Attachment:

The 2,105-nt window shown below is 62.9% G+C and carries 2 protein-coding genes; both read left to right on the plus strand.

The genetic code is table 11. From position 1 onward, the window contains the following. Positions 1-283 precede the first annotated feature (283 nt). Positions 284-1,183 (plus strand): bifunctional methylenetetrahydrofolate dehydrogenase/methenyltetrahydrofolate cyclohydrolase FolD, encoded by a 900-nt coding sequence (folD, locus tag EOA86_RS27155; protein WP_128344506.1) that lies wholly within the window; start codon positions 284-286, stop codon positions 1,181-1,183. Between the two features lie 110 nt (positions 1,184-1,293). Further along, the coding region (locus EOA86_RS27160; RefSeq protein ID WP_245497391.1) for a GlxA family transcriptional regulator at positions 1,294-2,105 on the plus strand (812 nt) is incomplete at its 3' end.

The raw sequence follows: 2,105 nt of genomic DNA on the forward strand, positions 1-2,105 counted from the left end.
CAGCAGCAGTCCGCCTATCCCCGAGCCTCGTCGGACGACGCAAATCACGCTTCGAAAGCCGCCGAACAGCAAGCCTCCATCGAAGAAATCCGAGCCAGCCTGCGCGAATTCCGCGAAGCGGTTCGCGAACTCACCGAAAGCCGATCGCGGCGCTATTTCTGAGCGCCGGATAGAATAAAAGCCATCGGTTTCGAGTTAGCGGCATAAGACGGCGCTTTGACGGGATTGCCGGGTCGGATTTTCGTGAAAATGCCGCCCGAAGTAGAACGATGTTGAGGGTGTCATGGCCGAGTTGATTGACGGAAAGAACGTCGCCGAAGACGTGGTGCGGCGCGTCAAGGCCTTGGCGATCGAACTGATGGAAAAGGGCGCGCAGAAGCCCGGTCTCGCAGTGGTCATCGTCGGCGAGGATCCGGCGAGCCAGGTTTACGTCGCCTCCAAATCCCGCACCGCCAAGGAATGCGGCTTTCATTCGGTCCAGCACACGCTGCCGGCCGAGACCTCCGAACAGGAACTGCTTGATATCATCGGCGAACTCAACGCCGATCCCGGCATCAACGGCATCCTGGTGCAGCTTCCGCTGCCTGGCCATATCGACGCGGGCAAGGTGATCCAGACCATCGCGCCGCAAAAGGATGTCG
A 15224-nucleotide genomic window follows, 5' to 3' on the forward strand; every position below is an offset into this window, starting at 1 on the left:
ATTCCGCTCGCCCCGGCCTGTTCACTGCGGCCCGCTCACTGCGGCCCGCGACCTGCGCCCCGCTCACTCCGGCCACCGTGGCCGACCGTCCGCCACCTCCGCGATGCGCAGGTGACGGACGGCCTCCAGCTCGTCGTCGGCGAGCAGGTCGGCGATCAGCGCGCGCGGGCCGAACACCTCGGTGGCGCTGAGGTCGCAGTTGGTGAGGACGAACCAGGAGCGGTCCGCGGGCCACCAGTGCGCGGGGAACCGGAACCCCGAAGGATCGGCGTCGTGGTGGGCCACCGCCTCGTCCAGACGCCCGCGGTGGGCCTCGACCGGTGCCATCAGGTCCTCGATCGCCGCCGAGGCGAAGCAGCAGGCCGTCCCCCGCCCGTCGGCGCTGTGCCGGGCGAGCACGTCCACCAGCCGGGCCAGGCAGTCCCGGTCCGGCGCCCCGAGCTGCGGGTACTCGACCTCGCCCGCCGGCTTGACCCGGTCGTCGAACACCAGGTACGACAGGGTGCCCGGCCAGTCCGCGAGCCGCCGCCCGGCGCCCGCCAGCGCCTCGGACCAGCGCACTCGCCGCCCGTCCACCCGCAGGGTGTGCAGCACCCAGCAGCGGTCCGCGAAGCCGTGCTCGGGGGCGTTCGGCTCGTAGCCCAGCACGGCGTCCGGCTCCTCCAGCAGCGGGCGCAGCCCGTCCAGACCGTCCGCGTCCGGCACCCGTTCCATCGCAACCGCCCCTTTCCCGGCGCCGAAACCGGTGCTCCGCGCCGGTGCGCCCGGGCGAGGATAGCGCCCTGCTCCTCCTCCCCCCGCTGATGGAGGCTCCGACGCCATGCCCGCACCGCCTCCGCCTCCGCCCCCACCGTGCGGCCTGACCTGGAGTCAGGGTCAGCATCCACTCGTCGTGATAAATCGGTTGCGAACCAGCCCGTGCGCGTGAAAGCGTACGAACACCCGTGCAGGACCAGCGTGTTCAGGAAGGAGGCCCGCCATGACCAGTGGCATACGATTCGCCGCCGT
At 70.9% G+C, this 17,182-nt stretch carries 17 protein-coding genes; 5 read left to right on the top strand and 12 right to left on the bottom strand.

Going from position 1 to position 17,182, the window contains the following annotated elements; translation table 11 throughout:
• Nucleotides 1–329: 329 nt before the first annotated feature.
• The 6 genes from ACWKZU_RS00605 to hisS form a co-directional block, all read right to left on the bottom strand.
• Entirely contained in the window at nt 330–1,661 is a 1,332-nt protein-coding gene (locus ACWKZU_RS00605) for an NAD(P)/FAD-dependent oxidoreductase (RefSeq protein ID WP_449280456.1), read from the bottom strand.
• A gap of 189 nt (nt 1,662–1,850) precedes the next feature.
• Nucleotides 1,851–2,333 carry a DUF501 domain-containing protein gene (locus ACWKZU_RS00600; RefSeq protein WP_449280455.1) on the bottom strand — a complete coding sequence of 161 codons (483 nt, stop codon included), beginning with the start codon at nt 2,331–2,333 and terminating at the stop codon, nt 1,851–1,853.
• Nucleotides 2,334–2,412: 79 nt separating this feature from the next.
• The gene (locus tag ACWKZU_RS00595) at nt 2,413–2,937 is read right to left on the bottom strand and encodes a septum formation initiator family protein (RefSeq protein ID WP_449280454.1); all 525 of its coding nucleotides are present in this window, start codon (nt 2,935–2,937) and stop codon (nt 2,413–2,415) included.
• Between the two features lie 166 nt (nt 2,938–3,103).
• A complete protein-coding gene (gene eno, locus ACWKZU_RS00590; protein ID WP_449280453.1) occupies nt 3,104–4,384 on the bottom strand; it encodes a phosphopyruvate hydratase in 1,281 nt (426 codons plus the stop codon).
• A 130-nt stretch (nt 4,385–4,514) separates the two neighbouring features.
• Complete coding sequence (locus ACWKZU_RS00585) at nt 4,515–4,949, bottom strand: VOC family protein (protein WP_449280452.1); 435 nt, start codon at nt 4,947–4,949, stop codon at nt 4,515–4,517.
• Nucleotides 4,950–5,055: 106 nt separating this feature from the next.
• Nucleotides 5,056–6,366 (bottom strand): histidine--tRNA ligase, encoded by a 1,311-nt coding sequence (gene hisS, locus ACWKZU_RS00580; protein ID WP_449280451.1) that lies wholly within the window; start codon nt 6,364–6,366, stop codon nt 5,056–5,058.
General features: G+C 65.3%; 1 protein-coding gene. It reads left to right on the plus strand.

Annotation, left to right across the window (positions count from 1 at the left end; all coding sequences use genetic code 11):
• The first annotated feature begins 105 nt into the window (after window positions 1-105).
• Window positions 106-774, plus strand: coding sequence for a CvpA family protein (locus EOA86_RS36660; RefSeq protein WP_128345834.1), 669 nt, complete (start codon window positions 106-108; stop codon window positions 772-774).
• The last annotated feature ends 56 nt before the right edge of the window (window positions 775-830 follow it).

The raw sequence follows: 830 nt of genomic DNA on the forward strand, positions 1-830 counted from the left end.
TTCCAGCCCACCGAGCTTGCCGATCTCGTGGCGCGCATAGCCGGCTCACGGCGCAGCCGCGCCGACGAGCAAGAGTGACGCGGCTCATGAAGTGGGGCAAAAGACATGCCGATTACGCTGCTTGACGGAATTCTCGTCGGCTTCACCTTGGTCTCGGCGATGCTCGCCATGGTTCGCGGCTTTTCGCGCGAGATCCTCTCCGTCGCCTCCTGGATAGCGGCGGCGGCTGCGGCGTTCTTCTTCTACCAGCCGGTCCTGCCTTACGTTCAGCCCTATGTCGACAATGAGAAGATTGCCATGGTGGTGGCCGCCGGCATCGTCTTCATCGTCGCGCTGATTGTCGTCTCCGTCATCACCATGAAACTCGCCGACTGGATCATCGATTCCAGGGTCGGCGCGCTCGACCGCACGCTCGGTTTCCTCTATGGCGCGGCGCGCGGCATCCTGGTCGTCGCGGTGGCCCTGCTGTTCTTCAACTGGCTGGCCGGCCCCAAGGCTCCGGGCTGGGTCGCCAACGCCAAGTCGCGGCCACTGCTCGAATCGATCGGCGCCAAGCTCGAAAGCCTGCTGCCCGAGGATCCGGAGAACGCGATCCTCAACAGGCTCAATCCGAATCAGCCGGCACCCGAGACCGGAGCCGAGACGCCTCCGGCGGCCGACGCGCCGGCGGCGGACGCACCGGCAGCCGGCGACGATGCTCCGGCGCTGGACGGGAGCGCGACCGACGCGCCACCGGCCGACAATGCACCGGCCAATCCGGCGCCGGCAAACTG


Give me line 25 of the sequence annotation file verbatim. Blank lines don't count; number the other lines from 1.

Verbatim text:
• Window positions 106-774, plus strand: coding sequence for a CvpA family protein (locus EOA86_RS36660; RefSeq protein WP_128345834.1), 669 nt, complete (start codon window positions 106-108; stop codon window positions 772-774).